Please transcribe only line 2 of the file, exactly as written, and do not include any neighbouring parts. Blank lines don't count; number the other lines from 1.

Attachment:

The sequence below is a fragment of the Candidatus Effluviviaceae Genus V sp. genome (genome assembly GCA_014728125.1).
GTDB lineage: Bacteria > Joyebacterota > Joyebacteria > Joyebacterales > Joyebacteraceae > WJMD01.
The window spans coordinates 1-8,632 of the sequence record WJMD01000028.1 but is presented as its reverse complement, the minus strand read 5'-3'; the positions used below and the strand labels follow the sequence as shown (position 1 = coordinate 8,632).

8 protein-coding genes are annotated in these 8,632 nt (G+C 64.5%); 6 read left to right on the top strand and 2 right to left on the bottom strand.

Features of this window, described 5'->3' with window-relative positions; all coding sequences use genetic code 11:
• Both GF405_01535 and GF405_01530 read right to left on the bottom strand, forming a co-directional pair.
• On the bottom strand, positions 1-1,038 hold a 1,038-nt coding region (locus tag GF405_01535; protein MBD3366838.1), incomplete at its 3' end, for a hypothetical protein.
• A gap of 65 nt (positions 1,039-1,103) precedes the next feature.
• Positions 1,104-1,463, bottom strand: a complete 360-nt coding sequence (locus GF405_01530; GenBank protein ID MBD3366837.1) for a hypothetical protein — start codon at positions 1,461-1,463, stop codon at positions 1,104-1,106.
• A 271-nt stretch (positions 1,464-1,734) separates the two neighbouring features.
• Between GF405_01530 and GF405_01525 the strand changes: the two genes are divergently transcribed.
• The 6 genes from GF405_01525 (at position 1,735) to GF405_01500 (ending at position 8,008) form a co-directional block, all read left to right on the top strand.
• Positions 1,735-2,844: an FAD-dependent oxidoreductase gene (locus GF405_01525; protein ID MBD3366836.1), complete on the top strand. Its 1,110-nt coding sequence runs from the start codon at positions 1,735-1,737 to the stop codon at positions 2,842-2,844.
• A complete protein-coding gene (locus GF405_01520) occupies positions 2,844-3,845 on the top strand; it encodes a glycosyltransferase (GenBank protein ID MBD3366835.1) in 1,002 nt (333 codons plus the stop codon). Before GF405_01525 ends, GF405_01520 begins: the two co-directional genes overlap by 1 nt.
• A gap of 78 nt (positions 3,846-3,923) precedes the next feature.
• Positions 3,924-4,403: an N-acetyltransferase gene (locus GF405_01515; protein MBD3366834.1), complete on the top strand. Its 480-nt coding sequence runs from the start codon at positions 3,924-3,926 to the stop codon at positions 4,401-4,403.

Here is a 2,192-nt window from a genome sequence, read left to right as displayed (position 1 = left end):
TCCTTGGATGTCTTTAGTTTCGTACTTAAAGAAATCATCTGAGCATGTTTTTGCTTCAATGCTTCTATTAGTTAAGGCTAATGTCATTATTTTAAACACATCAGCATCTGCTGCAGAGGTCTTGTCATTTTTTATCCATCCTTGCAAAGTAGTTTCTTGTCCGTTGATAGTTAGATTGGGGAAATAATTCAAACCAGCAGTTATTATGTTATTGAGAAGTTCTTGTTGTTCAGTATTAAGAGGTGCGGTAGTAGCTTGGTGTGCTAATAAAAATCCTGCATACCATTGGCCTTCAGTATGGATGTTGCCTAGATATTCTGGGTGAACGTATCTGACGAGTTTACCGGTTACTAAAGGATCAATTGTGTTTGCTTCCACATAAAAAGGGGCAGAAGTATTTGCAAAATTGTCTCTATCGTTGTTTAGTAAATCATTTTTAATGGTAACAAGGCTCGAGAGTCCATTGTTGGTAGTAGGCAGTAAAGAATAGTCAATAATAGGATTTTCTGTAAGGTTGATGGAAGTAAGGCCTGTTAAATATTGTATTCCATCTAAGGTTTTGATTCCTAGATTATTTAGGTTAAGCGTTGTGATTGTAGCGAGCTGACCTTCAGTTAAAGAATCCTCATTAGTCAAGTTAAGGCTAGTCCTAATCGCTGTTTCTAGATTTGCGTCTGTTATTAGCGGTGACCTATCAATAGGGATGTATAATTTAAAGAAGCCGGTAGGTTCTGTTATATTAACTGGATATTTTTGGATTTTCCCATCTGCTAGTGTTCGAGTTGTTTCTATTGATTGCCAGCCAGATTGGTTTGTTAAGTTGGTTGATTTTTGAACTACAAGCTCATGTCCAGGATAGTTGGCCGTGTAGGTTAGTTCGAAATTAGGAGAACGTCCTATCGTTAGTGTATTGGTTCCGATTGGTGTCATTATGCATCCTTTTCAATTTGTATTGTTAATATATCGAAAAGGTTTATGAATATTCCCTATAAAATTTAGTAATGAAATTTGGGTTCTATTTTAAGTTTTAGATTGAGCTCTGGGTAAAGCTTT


GTDB lineage: Bacteria > Joyebacterota > Joyebacteria > Joyebacterales > Joyebacteraceae > WJMD01.